Brown Sabbath Reinvents Some Iconic Metal Tracks
What could be more crazy than funky latin soul versions of Black Sabbath songs, right? Much as Sabbath are the prototypical stoner metal group, they could easily be the world’s least funky band. That’s where Brown Sabbath come in. The latest project from Texas band Brownout – a spinoff of latin rockers Grupo Fantasma – Brown Sabbath’s new album of reimagined Sabbath classics (streaming at youtube) is eye-opening, not a little iconoclastic, and fun as hell. They’ve got a Brooklyn Bowl show on Sept 5 at 9 PM. Cover is $15; you might want to get there a little early since this one might actually sell out.
The opening track, The Wizard, is the B-side of the album’s debut multicolor vinyl single. Kinda cool to open an album with a B-side rather than the A-side, isn’t it? At first, it’s surprisingly close to the original other than the clattering, machinegunning rhythm – that’s John Speice on drums and Sweet Lou on congas. Almost imperceptibly, they push it toward a lowrider groove with punchy horns – Gilbert Elorreaga on trumpet, Josh Levy on baritone sax and Mark Gonzales on trombone – the latter taking a surprisingly low-key solo.
The A-side, Hand of Doom features an ominously brittle lead vocal from the Black Angels‘ Alex Maas, and is the album’s longest song. Guitarists Adrian Quesada and Beto Martinez pair off crunch and wah – and some offhandedly delicious tremolopicking – over bassist Greg Gonzalez’s impressively purist, slightly trebly lines. Once again, the blasts from the horns and the clatter of the percussion are where the song strays from the original.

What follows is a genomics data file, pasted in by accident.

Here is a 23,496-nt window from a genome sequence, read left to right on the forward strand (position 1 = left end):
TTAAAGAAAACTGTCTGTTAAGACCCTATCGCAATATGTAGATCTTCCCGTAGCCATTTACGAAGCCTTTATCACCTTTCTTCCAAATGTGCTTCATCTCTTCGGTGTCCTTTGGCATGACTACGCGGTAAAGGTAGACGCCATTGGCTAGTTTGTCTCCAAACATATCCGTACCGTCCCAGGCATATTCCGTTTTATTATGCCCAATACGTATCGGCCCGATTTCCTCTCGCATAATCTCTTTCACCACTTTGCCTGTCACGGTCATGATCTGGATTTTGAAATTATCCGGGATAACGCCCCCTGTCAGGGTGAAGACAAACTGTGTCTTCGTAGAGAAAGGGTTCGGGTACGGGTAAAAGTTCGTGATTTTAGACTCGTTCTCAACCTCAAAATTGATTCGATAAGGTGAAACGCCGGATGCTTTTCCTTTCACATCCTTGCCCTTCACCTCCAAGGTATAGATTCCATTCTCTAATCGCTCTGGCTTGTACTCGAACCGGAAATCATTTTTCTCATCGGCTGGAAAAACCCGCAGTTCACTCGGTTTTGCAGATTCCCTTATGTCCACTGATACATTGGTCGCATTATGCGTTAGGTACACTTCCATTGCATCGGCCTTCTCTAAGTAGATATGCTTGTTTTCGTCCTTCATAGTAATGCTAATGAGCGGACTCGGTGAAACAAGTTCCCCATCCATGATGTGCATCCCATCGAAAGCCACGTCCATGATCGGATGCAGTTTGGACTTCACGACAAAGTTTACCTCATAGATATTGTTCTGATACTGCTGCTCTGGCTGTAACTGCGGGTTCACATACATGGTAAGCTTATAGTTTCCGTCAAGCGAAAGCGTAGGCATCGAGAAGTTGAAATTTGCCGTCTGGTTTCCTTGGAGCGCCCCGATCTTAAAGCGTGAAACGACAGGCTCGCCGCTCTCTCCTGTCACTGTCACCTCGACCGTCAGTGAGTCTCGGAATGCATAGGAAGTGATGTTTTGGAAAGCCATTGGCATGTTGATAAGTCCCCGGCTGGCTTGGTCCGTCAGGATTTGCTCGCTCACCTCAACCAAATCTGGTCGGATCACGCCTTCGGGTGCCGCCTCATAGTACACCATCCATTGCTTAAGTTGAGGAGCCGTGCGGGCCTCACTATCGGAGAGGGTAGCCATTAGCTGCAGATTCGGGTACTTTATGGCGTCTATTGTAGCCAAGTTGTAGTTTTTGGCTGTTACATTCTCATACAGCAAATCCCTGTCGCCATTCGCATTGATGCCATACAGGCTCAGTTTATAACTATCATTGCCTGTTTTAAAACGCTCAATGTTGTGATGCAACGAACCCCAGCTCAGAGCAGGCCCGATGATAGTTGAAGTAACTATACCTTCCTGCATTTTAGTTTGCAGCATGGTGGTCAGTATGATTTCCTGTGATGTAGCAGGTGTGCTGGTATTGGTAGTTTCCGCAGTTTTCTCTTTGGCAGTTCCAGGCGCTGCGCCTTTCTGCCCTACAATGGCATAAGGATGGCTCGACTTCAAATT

Iron Man gets reinvented as a whirling vortex of blaxploitation instrumental funk, a strong, anthemic groove that’s barely recognizable as Sabbath. N.I.B. gets a slinkier treatment, with fuzz bass and droll wah guitar, singer Alex Marrero channeling Lucifer as would-be loverman rather than doing an over-the-top Ozzy impression, Quesada employing some wry stoner effects rather than trying to out-multitrack Tony Iommi.
Believe it or not, the song that opens Sabbath’s debut album is actually creepier than the original: it’s all about dynamics and suspense, and leaving out the vocals doesn’t hurt. The outro is a hoot.
Into the Void starts out pretty straight-up, then also gets a blustery horn chart and that clip-clop sway – and an interlude straight out of Jethro Tull. The vocals aren’t missed here either. The album ends with a dreamy take of Planet Caravan, Marrero singing into the fan (or through a chorus pedal) just like Ozzy. The point of playing covers is not to reinvent the wheel but to put an individual spin on them, and that’s exactly what Brown Sabbath’s point seems to be. That, and to lift the psychedelic factor a few notches. Raise your forefinger and pinky to that.